How does nicotine affect blood sugar?
Nicotine can raise or lower your blood sugar level. This chemical changes the way your body uses glucose, the sugar in your blood that fuels your cells.
It will increase your chances of developing type 2 diabetes and make your diabetes worse. On the other hand, nicotine may cause severe hypoglycemia (hypoglycemia) in people with diabetes and insulin.
Nicotine will change the chemical process in the cell, so that the cell does not respond to insulin, so as to let insulin enter the cell. This situation is called insulin resistance.
Your cells need insulin so they can extract glucose from your blood and use it for energy. When they can’t, glucose stays in your blood and your blood sugar level rises.
Nicotine also causes the body to produce more triglycerides, a fat associated with insulin resistance. Nicotine increases the level of anti insulin hormones.
What will happen to your body
Smoking soon affects the ability of cells to use insulin. You may show signs of insulin resistance in an hour. Studies show that people with diabetes and smoking need a larger dose of insulin to control blood sugar.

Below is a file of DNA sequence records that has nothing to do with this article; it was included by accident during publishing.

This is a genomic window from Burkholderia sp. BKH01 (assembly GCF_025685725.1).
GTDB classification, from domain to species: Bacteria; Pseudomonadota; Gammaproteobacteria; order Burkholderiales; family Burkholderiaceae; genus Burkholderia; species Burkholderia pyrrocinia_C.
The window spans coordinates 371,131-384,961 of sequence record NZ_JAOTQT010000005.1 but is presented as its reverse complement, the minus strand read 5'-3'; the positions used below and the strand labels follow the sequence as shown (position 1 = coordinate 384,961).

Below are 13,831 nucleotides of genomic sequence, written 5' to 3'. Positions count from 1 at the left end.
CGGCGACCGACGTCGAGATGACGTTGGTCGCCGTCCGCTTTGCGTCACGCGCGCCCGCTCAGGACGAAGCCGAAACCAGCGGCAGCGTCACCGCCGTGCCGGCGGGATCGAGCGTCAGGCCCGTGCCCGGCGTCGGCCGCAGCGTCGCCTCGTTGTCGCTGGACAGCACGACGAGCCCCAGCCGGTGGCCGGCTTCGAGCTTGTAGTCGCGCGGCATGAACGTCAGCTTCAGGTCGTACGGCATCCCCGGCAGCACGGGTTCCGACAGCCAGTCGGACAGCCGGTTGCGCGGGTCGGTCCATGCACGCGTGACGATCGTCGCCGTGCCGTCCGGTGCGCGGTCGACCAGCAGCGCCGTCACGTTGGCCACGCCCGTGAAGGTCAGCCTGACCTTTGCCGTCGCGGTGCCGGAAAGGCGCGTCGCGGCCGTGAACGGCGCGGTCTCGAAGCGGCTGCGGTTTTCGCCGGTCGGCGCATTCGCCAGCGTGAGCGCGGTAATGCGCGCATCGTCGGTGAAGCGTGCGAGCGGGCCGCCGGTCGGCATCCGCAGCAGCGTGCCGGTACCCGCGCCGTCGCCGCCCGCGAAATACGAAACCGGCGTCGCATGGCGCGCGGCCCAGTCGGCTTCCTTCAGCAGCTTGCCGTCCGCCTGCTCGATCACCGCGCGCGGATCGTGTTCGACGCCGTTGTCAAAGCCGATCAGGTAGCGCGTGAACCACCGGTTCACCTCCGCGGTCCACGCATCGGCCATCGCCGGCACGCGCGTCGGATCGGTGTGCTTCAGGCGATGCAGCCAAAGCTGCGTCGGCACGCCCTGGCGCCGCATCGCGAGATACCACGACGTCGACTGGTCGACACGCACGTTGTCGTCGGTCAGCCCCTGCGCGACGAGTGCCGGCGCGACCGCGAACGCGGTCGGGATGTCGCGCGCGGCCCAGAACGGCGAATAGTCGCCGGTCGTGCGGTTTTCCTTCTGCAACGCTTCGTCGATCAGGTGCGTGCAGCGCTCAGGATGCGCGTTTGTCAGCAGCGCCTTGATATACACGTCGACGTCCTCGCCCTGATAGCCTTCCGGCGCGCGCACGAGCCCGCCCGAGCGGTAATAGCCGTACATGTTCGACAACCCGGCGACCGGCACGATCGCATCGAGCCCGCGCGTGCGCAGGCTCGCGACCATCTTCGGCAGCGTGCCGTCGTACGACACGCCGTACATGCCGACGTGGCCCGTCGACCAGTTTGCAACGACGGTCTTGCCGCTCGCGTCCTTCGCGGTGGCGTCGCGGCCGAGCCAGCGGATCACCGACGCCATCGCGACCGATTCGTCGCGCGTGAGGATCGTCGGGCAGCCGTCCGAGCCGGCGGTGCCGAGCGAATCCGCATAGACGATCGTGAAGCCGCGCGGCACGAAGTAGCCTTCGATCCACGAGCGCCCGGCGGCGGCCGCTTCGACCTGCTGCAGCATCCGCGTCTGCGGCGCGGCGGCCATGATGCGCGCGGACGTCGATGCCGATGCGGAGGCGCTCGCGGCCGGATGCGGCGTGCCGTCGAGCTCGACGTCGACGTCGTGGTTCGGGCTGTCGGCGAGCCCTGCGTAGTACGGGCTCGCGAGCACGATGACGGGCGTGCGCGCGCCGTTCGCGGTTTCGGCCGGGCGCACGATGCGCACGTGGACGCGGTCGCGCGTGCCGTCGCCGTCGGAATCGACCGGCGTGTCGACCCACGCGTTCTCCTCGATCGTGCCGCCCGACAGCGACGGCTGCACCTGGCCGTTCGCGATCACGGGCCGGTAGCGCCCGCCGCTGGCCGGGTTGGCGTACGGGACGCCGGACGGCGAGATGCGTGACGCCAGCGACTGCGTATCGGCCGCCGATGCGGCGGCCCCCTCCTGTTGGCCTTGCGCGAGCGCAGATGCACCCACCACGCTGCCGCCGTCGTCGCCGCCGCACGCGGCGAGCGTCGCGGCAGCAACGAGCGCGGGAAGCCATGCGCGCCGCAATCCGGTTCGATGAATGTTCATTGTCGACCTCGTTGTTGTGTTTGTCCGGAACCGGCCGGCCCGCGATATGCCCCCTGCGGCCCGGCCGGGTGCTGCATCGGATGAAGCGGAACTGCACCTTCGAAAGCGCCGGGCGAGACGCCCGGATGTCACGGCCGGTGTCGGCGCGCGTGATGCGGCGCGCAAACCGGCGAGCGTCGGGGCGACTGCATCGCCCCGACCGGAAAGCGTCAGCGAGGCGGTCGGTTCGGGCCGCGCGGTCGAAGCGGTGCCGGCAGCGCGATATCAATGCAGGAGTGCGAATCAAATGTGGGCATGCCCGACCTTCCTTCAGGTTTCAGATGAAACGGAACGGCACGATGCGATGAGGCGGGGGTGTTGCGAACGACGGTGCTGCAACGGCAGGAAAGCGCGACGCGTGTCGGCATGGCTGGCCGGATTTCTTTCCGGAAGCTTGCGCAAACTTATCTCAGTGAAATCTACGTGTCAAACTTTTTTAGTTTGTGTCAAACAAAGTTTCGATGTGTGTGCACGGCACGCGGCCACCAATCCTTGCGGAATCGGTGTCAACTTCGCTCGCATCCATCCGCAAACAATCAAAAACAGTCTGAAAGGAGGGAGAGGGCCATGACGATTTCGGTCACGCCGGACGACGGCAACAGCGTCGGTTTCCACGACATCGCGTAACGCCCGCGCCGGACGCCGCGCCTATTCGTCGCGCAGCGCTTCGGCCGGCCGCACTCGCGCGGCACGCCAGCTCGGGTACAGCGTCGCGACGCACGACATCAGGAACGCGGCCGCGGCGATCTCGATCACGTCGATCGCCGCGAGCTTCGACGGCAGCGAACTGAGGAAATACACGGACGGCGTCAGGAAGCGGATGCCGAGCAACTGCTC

This is a problem because when your blood sugar is too high in a few years, it may lead to heart disease and damage your kidneys, nerves and eyes.
Sources of nicotine
Smoking is the most common way to get nicotine. The more smoking, the greater the likelihood of developing type 2 diabetes. Smokers have a 30% to 40% chance. Smoking more than 20 cigarettes a day almost doubles your chances.
Other ways to get nicotine can also raise your blood sugar:
Passive smoking or second-hand smoke (inhalation of other people’s cigarettes)
Chewing tobacco (dip, pinch, chew)
Electronic cigarette (electronic cigarette, exhaust)
Quitting smoking helps
If you gain weight in the first few weeks after you stop using nicotine, your insulin resistance may get worse, but stick to it. By the end of the second month, insulin will begin to play a better role.
If you don’t have diabetes, you may be more likely to get type 2 diabetes after smoking cessation. In the first two years, the chance to get it was the highest. This is usually because you have gained weight, so talk to your doctor about ways to avoid weight gain.
Two years later, the opportunity begins to decline. In 12 years, you will compete with a person who never smokes in a fair environment.